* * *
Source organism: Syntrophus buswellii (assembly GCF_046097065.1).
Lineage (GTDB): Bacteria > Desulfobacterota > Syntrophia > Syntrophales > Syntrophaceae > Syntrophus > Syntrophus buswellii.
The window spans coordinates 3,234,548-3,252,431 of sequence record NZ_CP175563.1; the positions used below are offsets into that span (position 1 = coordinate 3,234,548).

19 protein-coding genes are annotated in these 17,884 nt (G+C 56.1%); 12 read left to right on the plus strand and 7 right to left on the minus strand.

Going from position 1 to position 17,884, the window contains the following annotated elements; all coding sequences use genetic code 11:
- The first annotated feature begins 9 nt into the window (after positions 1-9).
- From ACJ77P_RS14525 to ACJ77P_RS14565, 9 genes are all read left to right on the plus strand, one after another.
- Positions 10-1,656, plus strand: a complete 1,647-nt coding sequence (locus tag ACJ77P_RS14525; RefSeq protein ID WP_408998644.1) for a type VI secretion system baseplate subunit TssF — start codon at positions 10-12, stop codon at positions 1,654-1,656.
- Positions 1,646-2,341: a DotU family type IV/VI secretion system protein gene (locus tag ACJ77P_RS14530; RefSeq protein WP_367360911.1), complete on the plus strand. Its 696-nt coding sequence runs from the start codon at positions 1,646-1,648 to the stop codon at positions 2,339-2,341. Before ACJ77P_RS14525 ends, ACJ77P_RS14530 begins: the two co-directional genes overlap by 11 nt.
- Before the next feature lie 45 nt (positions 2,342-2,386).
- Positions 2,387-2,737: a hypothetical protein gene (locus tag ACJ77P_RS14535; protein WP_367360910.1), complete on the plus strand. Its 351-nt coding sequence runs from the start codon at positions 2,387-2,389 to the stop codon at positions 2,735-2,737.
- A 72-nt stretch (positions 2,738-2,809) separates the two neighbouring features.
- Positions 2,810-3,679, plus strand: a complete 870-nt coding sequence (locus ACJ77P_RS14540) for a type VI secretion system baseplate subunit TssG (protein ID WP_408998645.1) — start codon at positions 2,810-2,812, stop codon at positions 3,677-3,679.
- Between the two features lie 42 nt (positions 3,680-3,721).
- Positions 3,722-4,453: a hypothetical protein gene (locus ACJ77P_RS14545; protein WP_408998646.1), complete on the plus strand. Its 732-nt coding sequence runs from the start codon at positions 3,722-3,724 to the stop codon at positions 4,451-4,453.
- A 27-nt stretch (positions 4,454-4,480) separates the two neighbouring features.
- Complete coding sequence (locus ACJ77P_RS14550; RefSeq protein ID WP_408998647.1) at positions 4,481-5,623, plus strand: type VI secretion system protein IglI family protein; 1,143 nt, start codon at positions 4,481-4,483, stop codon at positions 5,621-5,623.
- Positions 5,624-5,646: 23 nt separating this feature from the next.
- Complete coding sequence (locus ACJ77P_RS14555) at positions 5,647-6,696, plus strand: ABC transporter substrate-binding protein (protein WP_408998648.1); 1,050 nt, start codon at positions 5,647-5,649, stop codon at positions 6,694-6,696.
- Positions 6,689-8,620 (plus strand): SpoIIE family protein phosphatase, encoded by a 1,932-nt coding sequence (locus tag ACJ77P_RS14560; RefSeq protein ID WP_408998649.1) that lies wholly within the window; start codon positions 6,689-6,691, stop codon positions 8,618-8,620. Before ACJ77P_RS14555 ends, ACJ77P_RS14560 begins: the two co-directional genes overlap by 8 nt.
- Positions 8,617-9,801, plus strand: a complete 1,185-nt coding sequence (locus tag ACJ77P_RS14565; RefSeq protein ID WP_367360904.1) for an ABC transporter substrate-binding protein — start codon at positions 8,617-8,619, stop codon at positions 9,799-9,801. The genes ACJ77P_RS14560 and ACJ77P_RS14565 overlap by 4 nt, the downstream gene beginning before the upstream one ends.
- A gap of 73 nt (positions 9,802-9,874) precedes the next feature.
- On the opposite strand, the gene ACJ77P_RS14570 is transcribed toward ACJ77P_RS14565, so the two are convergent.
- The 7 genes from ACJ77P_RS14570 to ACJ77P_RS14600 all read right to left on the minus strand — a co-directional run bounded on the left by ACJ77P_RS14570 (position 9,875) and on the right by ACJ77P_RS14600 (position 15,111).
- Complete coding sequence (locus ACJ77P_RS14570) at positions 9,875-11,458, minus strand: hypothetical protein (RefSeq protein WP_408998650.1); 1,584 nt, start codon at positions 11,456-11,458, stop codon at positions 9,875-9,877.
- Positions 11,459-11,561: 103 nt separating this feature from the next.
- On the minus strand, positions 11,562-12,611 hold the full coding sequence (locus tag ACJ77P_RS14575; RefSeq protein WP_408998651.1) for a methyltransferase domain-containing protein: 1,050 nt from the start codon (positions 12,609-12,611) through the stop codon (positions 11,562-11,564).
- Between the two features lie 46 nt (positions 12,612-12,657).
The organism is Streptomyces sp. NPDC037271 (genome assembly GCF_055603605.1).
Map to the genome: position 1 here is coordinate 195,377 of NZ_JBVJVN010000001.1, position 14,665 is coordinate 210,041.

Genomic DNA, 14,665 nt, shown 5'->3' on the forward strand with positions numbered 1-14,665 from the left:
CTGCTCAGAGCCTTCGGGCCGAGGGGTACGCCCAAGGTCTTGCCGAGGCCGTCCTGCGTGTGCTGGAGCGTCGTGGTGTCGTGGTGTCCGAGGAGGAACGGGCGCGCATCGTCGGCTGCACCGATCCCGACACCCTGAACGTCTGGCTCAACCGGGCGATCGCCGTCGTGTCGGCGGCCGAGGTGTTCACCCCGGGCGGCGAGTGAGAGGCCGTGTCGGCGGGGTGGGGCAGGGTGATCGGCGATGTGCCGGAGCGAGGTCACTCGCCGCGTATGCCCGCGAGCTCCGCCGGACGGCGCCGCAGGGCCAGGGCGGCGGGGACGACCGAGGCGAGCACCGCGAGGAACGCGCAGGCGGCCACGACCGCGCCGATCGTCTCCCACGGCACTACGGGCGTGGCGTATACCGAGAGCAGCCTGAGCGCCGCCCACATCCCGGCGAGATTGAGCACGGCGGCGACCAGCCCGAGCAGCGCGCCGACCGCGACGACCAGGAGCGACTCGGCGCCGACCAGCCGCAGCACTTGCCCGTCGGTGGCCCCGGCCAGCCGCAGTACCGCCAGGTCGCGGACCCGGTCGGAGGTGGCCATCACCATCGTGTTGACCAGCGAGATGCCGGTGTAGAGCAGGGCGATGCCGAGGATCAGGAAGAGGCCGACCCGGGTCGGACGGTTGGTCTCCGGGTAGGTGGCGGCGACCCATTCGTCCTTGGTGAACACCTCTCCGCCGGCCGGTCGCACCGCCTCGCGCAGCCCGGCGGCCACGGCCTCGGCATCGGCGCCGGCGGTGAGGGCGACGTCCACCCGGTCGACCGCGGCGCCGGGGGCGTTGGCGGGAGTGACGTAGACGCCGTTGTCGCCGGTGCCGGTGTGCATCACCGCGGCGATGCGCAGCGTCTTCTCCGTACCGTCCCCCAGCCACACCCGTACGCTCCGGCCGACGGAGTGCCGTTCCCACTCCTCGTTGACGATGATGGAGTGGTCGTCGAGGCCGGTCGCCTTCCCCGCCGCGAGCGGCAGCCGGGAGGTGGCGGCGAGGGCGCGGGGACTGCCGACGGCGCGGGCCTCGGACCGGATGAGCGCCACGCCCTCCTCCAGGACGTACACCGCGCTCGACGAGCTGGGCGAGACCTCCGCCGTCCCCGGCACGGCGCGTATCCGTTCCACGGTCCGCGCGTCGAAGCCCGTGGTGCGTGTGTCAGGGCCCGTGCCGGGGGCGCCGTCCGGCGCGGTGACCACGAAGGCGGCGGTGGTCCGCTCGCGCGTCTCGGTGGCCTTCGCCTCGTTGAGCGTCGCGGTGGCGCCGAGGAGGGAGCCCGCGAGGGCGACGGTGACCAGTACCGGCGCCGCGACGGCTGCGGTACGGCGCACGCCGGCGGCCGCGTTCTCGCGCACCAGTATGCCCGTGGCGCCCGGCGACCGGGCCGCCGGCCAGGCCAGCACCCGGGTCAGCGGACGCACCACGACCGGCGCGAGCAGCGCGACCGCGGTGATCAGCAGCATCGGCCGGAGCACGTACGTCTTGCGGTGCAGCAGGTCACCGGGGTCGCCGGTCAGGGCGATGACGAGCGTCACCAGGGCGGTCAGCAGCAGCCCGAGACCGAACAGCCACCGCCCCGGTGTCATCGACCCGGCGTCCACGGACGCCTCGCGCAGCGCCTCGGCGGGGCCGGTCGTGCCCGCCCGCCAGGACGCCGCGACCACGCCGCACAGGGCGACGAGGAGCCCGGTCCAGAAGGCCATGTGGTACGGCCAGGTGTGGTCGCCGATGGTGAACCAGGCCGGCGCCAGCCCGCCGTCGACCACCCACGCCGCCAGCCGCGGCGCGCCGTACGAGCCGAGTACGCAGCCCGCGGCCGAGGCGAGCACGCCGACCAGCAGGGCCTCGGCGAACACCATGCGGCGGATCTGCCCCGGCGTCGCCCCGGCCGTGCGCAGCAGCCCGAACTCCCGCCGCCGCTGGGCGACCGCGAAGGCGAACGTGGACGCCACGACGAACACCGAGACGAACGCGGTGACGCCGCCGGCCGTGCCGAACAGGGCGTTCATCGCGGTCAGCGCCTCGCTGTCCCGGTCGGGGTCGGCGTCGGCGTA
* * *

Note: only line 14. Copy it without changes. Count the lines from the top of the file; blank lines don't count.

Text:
- Between the two features lie 42 nt (positions 3,680-3,721).